Neibergs and colleagues’ 2018 study suggests that costs of production for various segments of the cattle production process (cow-calf producers, feed lots, slaughter facilities) will likely increase as producers manage for increased summer heat stress, changes in forage and feed availability, and potential changes in water availability. Some examples include:
- Increases in trucking, labor and management costs of cow-calf producers to provide more supplemental feed or acquire additional grazing allotments.
- Increased risk of unexpected costs associated with fires such as:
- finding alternative grazing
- finding supplemental feed to replace forage resources lost to fire
- loss of cattle killed and injured
- gathering and relocating cattle
- damage to fences
- Investment in shade breaks by feedlots to reduce the risk of heat stress losses
- Increases in energy costs at slaughter houses as the need to cool facilities increases
- Cost of expanding existing water systems and developing new water sources
The good news from Neibergs’ research is that these increased costs are not expected to be large enough to reduce cattle on feed inventories, impact slaughter numbers, or processing capacity. At least not in the near future. Also, in the event of drought which can reduce feedstuffs, many Northwest producers have the option to supplement feedstuffs with dryland grains and straw. When stock water can be provided, they can also graze crop residue.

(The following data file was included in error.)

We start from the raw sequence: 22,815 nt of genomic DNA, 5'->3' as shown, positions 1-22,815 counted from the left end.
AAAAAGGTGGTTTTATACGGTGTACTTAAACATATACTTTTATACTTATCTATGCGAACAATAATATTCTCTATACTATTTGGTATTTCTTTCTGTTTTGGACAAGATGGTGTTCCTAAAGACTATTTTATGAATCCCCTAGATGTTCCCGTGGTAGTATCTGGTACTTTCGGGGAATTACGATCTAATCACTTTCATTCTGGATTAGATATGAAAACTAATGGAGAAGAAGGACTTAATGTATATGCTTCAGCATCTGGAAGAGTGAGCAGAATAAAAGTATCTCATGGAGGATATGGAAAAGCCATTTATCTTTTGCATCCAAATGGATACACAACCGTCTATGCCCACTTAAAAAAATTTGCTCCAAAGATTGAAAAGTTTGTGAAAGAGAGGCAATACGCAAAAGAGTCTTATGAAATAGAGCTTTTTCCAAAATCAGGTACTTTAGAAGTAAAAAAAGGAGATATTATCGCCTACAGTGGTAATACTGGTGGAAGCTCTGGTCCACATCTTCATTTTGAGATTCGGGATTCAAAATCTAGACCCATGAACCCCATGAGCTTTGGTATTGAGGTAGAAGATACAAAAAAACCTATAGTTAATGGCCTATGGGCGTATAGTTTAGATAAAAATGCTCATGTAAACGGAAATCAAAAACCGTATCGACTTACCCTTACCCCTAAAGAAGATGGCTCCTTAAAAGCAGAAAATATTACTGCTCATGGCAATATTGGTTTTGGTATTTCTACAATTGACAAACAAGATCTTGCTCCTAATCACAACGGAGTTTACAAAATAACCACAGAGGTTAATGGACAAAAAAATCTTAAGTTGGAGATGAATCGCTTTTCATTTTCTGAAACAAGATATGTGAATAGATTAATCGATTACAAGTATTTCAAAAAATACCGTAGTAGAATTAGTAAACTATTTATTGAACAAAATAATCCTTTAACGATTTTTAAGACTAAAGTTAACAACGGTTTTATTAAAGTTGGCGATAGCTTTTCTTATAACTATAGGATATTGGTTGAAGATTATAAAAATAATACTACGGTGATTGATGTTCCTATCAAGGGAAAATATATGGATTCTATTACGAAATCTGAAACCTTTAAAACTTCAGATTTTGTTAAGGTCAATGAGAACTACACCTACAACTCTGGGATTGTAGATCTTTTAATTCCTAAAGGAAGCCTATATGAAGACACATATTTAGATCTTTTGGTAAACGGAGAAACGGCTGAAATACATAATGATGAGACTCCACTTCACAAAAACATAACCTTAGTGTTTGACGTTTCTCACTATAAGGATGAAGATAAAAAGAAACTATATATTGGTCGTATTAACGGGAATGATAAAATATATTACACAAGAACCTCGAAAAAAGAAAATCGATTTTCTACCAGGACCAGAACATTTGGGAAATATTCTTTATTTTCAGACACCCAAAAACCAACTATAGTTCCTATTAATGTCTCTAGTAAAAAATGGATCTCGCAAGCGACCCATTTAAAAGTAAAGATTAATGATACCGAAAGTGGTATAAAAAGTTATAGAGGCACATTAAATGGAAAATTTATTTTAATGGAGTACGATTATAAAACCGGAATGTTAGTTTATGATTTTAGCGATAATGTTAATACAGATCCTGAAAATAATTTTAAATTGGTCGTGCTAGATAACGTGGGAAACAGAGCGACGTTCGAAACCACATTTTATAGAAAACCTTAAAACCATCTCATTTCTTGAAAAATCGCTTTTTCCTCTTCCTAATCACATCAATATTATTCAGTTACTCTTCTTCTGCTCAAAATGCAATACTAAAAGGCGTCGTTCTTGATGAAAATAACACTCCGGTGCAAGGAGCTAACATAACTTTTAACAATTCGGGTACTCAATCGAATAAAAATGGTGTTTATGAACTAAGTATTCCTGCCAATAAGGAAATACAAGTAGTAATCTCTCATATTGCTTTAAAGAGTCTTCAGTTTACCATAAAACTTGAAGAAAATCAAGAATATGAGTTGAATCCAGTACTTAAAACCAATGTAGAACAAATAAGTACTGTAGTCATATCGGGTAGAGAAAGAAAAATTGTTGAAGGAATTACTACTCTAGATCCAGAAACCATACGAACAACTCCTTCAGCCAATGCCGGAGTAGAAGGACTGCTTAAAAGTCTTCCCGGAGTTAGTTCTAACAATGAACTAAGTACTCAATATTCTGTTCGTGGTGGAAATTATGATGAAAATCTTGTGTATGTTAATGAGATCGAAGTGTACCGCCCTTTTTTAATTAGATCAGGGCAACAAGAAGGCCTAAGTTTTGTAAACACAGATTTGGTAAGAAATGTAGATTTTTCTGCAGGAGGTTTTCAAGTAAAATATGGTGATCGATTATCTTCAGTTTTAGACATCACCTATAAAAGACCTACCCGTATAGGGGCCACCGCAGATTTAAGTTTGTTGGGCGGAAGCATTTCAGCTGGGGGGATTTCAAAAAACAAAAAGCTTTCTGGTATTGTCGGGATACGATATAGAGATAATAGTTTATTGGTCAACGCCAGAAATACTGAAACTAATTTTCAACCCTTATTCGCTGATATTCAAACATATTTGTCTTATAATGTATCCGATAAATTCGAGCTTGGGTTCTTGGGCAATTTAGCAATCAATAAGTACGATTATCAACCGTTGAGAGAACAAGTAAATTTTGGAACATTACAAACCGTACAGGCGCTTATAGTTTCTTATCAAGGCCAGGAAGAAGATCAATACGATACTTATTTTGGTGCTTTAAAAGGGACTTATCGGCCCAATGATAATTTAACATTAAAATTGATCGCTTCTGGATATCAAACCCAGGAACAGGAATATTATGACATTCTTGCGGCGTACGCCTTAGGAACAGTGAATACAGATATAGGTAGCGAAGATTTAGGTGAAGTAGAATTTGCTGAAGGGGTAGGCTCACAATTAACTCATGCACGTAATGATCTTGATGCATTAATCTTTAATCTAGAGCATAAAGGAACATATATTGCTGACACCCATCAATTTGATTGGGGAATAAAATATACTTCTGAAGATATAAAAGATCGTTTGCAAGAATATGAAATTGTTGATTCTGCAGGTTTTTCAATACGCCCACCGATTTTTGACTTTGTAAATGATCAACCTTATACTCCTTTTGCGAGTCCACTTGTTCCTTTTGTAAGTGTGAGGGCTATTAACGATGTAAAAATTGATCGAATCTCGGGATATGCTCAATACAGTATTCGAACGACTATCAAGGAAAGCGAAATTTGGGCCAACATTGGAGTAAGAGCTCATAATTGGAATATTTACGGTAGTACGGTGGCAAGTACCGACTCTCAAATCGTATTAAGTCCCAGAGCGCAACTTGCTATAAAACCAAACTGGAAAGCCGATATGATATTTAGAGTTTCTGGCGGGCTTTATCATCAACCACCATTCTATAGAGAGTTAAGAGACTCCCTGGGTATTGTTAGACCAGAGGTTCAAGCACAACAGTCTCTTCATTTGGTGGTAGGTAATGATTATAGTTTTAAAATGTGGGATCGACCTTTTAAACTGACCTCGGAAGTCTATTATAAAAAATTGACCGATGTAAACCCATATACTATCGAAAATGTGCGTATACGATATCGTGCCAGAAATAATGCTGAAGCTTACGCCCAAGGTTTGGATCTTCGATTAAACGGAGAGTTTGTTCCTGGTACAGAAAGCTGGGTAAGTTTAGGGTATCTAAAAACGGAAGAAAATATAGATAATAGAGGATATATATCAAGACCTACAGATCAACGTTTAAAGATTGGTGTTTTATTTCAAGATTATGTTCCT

Though Northwest producers will experience an increase in costs, the net effect on cattle production profitability will depend on market conditions and the relative effects of climate change in other production regions. The key takeaway from Neibergs’ research is that flexibility will be the key to success. Cattle operations will need to build in flexibility to take advantage of periods of favorable production as well as prepare for uncertainty, variability, and increasing stress from a wide range of climate and market factors. Researchers and land managers are responding to this, and working together to develop tools to help inform producers’ decisions. Stay tuned for further articles sharing these tools as they become available.
The study discussed in this article is part of a Special Issue on ‘Vulnerability Assessment of US Agriculture and Forests’ developed by the USDA Climate Hubs, edited by Jerry L. Hatfield, Rachel Steele, Beatrice van Horne, and William Gould in Climatic Change (Volume 146, Issue 1-2).